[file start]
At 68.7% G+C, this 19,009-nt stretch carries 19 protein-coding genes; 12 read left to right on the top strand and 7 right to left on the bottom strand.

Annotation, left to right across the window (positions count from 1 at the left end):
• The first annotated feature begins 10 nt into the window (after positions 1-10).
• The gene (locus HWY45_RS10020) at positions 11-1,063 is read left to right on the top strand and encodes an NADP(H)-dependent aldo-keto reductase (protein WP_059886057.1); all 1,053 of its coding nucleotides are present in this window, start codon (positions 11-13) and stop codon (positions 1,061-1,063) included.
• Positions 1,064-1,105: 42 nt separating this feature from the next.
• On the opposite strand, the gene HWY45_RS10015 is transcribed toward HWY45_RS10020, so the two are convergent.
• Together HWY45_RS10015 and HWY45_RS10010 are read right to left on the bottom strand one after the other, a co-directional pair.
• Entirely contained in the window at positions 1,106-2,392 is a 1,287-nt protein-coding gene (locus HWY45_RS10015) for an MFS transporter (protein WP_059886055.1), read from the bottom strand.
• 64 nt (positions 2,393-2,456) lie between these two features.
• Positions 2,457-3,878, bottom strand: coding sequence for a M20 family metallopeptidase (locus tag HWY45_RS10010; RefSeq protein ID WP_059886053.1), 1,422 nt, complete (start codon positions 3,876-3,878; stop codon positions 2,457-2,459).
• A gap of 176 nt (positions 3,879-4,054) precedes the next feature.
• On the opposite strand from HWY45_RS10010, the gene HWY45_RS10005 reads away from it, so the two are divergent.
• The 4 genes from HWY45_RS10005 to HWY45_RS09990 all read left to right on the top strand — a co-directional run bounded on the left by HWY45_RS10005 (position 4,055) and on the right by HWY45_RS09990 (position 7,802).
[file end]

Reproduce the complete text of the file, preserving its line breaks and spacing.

At 68.7% G+C, this 19,009-nt stretch carries 19 protein-coding genes; 12 read left to right on the top strand and 7 right to left on the bottom strand.

Annotation, left to right across the window (positions count from 1 at the left end):
• The first annotated feature begins 10 nt into the window (after positions 1-10).
• The gene (locus HWY45_RS10020) at positions 11-1,063 is read left to right on the top strand and encodes an NADP(H)-dependent aldo-keto reductase (protein WP_059886057.1); all 1,053 of its coding nucleotides are present in this window, start codon (positions 11-13) and stop codon (positions 1,061-1,063) included.
• Positions 1,064-1,105: 42 nt separating this feature from the next.
• On the opposite strand, the gene HWY45_RS10015 is transcribed toward HWY45_RS10020, so the two are convergent.
• Together HWY45_RS10015 and HWY45_RS10010 are read right to left on the bottom strand one after the other, a co-directional pair.
• Entirely contained in the window at positions 1,106-2,392 is a 1,287-nt protein-coding gene (locus HWY45_RS10015) for an MFS transporter (protein WP_059886055.1), read from the bottom strand.
• 64 nt (positions 2,393-2,456) lie between these two features.
• Positions 2,457-3,878, bottom strand: coding sequence for a M20 family metallopeptidase (locus tag HWY45_RS10010; RefSeq protein ID WP_059886053.1), 1,422 nt, complete (start codon positions 3,876-3,878; stop codon positions 2,457-2,459).
• A gap of 176 nt (positions 3,879-4,054) precedes the next feature.
• On the opposite strand from HWY45_RS10010, the gene HWY45_RS10005 reads away from it, so the two are divergent.
• The 4 genes from HWY45_RS10005 to HWY45_RS09990 all read left to right on the top strand — a co-directional run bounded on the left by HWY45_RS10005 (position 4,055) and on the right by HWY45_RS09990 (position 7,802).